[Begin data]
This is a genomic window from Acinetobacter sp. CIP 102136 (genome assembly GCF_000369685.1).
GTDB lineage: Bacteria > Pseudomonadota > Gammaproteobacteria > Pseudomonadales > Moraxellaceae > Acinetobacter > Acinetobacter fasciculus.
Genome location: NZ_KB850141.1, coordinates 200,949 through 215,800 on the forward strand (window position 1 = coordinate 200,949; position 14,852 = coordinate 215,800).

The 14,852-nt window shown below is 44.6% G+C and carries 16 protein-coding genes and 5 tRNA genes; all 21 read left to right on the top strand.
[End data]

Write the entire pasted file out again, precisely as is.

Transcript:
This is a genomic window from Acinetobacter sp. CIP 102136 (genome assembly GCF_000369685.1).
GTDB lineage: Bacteria > Pseudomonadota > Gammaproteobacteria > Pseudomonadales > Moraxellaceae > Acinetobacter > Acinetobacter fasciculus.
Genome location: NZ_KB850141.1, coordinates 200,949 through 215,800 on the forward strand (window position 1 = coordinate 200,949; position 14,852 = coordinate 215,800).

The 14,852-nt window shown below is 44.6% G+C and carries 16 protein-coding genes and 5 tRNA genes; all 21 read left to right on the top strand.